Black Sparrow Press

Some articles on black sparrow, black sparrow press, press, black:

Black Sparrow Books
... Black Sparrow Books, formerly known as Black Sparrow Press, is a book publisher originally founded in 1966 by John Martin of Santa Rosa, California ... Black Sparrow Press most prominently published the work of authors Charles Bukowski, John Fante, and Paul Bowles ... were first established and nurtured under the auspices of Black Sparrow Press ...
Michael Palmer (poet) - Bibliography - Poetry
... Plan of the City of O, Barn Dreams Press (Boston, Massachusetts), 1971 ... Blake's Newton, Black Sparrow Press (Santa Barbara, California), 1972 ... Six Poems, Black Sparrow Press (Santa Barbara, California), 1973 ...
Richard Grossinger - Books Written By Grossinger
... Solar Journal (Oecological Sections) (1970) Black Sparrow Press ISBN 0-87685-011-5 Spaces Wild Tame (1971) Mudra ISBN 978-0-685-22801-2 The Book of the Earth and Sky (1971, 2 Vols) Black ...
Mohamed Mrabet - Bibliography
... Translated by Paul Bowles The Boy Who Set the Fire 1974, Black Sparrow Press, Santa Barbara, Translated by Paul Bowles Hadidan Aharam 1975, Black Sparrow Press, Santa Barbara, Translated by Paul ...

Famous quotes containing the words press, black and/or sparrow:

    Wit’s forge and fire-blast, meaning’s press and screw.
    Samuel Taylor Coleridge (1772–1834)

    It’s perversion. Don’t you see what it is? It’s not natural. To go to great expense for something you want, that’s natural. To reach out to take it, that’s human, that’s natural. But to get your pleasure from not taking, from cheating yourself deliberately like my brother did today, from not getting, from not taking. Don’t you see what a black thing that is for a man to do? How it is to hate yourself?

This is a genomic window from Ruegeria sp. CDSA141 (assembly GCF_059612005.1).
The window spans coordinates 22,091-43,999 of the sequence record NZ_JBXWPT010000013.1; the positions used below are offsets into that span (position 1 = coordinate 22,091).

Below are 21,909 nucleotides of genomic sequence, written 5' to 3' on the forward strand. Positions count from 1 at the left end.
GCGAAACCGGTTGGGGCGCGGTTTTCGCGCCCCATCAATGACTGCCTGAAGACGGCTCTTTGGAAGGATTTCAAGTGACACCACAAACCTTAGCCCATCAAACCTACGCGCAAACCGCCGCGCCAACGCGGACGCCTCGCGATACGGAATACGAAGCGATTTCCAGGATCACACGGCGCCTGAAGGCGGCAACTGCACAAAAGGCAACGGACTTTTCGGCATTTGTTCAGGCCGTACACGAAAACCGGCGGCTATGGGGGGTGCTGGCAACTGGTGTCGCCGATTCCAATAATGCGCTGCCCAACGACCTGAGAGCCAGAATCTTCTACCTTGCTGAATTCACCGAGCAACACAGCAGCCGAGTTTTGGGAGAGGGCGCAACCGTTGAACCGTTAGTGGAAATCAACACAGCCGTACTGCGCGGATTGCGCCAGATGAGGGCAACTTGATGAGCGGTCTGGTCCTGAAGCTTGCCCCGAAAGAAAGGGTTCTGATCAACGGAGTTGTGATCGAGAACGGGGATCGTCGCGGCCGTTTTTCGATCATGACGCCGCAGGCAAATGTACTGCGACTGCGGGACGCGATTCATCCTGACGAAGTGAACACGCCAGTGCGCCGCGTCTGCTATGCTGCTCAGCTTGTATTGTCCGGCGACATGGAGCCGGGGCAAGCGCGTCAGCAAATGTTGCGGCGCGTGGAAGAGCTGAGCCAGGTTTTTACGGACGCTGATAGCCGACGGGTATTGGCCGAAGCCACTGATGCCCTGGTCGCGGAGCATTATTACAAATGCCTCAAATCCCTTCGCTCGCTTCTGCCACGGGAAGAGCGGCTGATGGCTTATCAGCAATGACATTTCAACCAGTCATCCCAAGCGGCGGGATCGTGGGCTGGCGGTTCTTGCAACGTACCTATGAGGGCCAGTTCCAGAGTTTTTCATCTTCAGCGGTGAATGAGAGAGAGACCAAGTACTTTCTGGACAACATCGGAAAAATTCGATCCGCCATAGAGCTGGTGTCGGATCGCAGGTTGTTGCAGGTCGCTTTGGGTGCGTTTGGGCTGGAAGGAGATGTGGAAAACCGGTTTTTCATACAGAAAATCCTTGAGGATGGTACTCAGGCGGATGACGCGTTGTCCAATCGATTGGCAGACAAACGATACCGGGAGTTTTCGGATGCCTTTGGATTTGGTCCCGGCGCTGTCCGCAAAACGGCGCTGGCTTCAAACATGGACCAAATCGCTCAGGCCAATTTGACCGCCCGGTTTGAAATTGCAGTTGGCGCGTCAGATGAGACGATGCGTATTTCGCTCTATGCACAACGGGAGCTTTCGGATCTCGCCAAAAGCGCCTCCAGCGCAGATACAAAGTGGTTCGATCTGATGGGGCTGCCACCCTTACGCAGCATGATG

Abraham Polonsky (b. 1910)

    Nature herself has not provided the most graceful end for her creatures. What becomes of all these birds that people the air and forest for our solacement? The sparrow seems always chipper, never infirm. We do not see their bodies lie about. Yet there is a tragedy at the end of each one of their lives. They must perish miserably; not one of them is translated. True, “not a sparrow falleth to the ground without our Heavenly Father’s knowledge,” but they do fall, nevertheless.
    Henry David Thoreau (1817–1862)